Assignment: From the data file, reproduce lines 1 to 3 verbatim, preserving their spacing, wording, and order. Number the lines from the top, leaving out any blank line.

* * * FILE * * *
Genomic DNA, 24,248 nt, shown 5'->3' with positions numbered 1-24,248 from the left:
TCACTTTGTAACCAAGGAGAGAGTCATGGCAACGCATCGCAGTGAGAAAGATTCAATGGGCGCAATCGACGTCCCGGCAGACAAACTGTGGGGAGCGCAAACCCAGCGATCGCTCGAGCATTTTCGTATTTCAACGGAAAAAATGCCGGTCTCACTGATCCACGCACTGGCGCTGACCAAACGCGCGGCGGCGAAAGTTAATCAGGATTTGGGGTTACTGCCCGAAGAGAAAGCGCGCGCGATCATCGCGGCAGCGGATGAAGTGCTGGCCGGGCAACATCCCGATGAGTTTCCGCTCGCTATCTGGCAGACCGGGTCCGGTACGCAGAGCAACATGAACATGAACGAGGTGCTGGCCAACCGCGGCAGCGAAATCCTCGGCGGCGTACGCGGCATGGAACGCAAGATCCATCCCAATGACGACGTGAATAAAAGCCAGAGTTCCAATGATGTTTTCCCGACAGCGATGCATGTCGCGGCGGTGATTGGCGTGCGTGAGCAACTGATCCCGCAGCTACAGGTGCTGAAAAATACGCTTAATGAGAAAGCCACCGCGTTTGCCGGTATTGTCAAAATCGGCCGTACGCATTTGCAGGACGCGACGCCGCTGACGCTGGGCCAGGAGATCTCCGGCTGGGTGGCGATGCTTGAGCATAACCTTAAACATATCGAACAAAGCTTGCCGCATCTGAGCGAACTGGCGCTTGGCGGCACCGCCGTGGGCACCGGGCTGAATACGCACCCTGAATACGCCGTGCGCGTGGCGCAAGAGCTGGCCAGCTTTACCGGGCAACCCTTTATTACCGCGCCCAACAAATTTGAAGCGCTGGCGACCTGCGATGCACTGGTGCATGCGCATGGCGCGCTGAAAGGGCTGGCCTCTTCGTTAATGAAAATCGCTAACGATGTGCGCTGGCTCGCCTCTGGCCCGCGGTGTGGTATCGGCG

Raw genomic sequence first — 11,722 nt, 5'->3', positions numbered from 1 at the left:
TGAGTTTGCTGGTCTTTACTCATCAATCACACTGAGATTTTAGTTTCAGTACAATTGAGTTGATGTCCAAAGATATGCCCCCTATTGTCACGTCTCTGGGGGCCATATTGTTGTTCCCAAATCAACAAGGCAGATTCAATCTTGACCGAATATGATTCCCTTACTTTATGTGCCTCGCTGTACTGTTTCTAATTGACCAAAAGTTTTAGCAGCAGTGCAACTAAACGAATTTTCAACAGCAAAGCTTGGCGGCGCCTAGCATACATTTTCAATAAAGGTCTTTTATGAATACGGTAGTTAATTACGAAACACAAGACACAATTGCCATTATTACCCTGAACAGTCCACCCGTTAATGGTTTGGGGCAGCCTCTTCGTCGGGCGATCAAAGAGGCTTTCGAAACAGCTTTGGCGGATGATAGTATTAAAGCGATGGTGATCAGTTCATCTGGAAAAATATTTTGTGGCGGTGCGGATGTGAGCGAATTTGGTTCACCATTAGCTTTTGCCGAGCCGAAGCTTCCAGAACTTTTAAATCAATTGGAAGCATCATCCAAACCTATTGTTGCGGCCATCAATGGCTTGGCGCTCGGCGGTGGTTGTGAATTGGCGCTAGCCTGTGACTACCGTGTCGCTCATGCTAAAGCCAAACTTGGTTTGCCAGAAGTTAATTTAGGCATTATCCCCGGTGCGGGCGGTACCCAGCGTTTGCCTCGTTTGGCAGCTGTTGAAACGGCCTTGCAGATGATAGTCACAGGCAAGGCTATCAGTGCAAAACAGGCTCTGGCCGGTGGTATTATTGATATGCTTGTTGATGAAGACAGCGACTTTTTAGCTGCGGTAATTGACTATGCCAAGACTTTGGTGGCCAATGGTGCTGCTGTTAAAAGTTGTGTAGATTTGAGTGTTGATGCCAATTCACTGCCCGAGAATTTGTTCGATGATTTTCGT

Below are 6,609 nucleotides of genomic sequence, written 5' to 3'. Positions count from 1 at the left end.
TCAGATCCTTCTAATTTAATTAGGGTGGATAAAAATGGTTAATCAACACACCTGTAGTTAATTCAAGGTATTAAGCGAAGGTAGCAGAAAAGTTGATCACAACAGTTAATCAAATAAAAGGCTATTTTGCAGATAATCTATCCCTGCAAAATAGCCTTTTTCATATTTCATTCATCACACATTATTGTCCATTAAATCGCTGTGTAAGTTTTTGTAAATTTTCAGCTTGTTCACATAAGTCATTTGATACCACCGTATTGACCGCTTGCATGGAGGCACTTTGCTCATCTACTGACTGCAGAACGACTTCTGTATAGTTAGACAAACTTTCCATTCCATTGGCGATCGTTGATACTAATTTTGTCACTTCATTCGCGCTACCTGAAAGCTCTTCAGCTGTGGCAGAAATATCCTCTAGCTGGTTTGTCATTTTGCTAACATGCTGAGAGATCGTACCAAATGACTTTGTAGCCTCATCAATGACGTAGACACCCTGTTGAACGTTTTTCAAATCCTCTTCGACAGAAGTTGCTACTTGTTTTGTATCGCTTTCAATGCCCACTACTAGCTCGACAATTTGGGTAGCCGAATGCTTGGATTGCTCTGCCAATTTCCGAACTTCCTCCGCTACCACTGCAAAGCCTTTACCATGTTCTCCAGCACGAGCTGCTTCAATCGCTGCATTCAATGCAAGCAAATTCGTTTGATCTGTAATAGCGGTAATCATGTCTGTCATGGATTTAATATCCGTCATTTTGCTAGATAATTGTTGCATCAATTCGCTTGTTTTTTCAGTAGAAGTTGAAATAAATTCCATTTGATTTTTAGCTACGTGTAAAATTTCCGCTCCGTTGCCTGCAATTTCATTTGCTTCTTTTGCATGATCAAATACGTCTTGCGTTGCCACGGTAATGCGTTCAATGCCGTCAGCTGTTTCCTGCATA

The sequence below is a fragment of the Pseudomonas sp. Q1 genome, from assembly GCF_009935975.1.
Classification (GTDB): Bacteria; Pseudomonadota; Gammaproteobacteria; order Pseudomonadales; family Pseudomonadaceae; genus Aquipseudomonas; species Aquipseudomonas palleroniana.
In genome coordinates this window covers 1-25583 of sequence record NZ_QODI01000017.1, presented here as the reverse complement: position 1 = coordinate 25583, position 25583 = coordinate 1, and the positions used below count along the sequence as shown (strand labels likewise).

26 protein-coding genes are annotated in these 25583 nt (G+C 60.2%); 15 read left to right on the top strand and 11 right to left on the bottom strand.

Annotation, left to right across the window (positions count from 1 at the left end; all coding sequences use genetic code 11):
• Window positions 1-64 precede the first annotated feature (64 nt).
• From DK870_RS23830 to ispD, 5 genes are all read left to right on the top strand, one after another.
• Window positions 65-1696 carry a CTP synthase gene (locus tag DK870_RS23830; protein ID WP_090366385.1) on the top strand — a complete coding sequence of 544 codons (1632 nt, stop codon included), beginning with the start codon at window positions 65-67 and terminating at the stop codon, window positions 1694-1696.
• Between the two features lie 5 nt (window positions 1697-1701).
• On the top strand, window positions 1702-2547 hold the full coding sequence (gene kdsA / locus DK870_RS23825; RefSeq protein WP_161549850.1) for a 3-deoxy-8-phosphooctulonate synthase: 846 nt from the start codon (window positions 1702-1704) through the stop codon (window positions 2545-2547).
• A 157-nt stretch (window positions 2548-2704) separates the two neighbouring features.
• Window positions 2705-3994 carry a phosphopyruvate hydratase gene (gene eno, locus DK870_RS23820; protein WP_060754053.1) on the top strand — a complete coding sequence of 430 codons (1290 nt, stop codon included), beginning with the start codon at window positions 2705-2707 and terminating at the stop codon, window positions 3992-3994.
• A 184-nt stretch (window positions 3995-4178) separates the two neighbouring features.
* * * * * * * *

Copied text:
Genomic DNA, 24,248 nt, shown 5'->3' with positions numbered 1-24,248 from the left:
TCACTTTGTAACCAAGGAGAGAGTCATGGCAACGCATCGCAGTGAGAAAGATTCAATGGGCGCAATCGACGTCCCGGCAGACAAACTGTGGGGAGCGCAAACCCAGCGATCGCTCGAGCATTTTCGTATTTCAACGGAAAAAATGCCGGTCTCACTGATCCACGCACTGGCGCTGACCAAACGCGCGGCGGCGAAAGTTAATCAGGATTTGGGGTTACTGCCCGAAGAGAAAGCGCGCGCGATCATCGCGGCAGCGGATGAAGTGCTGGCCGGGCAACATCCCGATGAGTTTCCGCTCGCTATCTGGCAGACCGGGTCCGGTACGCAGAGCAACATGAACATGAACGAGGTGCTGGCCAACCGCGGCAGCGAAATCCTCGGCGGCGTACGCGGCATGGAACGCAAGATCCATCCCAATGACGACGTGAATAAAAGCCAGAGTTCCAATGATGTTTTCCCGACAGCGATGCATGTCGCGGCGGTGATTGGCGTGCGTGAGCAACTGATCCCGCAGCTACAGGTGCTGAAAAATACGCTTAATGAGAAAGCCACCGCGTTTGCCGGTATTGTCAAAATCGGCCGTACGCATTTGCAGGACGCGACGCCGCTGACGCTGGGCCAGGAGATCTCCGGCTGGGTGGCGATGCTTGAGCATAACCTTAAACATATCGAACAAAGCTTGCCGCATCTGAGCGAACTGGCGCTTGGCGGCACCGCCGTGGGCACCGGGCTGAATACGCACCCTGAATACGCCGTGCGCGTGGCGCAAGAGCTGGCCAGCTTTACCGGGCAACCCTTTATTACCGCGCCCAACAAATTTGAAGCGCTGGCGACCTGCGATGCACTGGTGCATGCGCATGGCGCGCTGAAAGGGCTGGCCTCTTCGTTAATGAAAATCGCTAACGATGTGCGCTGGCTCGCCTCTGGCCCGCGGTGTGGTATCGGCG

Raw genomic sequence first — 11,722 nt, 5'->3', positions numbered from 1 at the left: